Are you spending too much time or money on your layouts? Do you feel uninspired or uncreative? Whether you are new to scrapbooking or a long-time veteran, these obstacles can be the source of unending frustration! We believe that the key to finding joy in the journey from concept to completion is simplicity. We’d like to introduce you to a system that utilizes the power of simplicity to overcome the most common frustrations that we face as scrapbookers, regardless of our level of expertise.
Page protectors help keep your decorated pages safe from harm, including the damage caused oily fingers, pages sticking together and general wear and tear. Choose between glossy or non-glare protectors, depending on your preference. Even if your cardstock is acid and lignin-free, you should still use non-vinyl and archival-safe page protectors to prevent damage and potential fading. Be sure to buy page protectors that match the size of your album. 
Welcome to Paper Wishes® Scrapbooking 101 – your guide to the basics of scrapbooking! Whether you are brand new to scrapbooking, or are just looking to master the basics, Scrapbooking 101 has all the information you need to get started creating your own scrapbook pages and albums! Scrapbooking 101 provides information about commonly used scrapbooking supplies, including adhesives and paper cutting tools. Scrapbooking 101 also has articles covering scrapbooking ideas and layouts, including general tips on how to use and combine your scrapbooking papers! When you are ready to move beyond the basics, delve into our Scrapbooking Articles section to learn convenient shortcuts and new techniques that will enhance your scrapbook pages, such as embellishments, stamping and journaling. Also be sure to try some of the great scrapbooking ideas found in our Project of the Month section. The scrapbook albums you create will be treasured keepsakes for years to come!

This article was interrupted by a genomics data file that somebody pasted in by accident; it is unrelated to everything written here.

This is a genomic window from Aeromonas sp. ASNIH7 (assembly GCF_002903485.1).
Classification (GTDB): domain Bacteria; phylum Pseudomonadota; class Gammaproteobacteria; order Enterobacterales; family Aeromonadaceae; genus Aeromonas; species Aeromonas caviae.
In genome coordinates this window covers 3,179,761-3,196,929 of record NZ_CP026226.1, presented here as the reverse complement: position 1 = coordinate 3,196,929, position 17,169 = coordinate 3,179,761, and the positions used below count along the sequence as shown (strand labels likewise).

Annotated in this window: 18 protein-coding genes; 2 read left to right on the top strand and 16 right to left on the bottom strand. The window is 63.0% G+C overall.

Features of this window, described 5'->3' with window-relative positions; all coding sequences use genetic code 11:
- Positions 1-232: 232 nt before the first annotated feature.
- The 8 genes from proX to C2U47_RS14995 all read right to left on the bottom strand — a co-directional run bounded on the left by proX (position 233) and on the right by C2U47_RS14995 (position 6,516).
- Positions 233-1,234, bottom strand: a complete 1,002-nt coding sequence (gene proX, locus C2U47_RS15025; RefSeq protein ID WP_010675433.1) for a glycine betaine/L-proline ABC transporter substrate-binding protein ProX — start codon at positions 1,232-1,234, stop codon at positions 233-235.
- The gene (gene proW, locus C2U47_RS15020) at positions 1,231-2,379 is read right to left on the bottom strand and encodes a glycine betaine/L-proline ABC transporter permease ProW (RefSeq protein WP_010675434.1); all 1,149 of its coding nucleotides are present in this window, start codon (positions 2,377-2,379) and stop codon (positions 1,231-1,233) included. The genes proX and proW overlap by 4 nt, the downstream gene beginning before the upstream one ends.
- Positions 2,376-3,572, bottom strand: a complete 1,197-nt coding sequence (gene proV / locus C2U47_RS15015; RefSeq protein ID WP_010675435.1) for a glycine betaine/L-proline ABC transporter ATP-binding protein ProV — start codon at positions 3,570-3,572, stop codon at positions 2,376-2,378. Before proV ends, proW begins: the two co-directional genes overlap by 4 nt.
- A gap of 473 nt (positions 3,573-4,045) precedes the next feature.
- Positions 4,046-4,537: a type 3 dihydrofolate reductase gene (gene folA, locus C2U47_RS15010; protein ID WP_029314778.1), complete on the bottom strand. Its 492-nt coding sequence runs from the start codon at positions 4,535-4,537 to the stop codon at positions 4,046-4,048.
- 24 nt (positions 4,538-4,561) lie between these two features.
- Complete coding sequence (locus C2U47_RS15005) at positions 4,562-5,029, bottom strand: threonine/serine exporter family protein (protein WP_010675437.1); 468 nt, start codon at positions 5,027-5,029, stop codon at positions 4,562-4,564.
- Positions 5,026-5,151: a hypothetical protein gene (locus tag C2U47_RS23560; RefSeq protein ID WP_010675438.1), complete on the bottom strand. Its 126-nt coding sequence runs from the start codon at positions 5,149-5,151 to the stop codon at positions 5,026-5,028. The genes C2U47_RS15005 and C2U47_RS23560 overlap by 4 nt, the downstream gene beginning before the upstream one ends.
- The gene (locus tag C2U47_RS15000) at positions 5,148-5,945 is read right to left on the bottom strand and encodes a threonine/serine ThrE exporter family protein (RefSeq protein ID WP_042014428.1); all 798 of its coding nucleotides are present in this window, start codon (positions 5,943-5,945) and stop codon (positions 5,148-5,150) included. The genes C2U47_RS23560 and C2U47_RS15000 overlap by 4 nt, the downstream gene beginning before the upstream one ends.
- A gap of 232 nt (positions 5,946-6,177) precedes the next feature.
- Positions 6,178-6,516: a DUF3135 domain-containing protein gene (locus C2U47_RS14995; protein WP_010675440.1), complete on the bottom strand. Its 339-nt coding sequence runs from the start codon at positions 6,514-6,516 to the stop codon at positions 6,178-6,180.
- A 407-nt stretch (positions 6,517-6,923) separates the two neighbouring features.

Scrapbookers will sometimes refer to sketches for inspiration for their pages.[citation needed] Sketches are a hand-drawn layout showing where to position photos, titles, journaling and embellishments. It gives novice scrapbookers somewhere to begin if they are not experienced with balancing the layout correctly. Scrapbookers can interpret the sketch in any way they choose; it is a great starting point when you have scrappers-block. There have been many sketchbooks published and scrapbooking magazines always offer sketches as part of their content.[original research?]
During the 19th century, scrapbooking was seen as a more involved way to preserve one’s experiences than journaling or other writing-based forms of logging. Printed material such as cheap newspapers, visiting cards, playbills, and pamphlets circulated widely during the 19th century and often became the primary components of peoples’ scrapbooks.[5] The growing volume of ephemera of this kind, parallel to the growth of industrialized society, created a demand for methods of cataloguing and preserving them. This is why scrapbooks devoted solely to cataloguing recipes, coupons, or other lists were also common during this time. Until later in the 19th century, scrapbooks were seen as functional as well as aesthetically pleasing.[6] Several factors, including marketing strategies and technological advancement, contributed to the image of scrapbooking moving further toward the aesthetic plane over the years.
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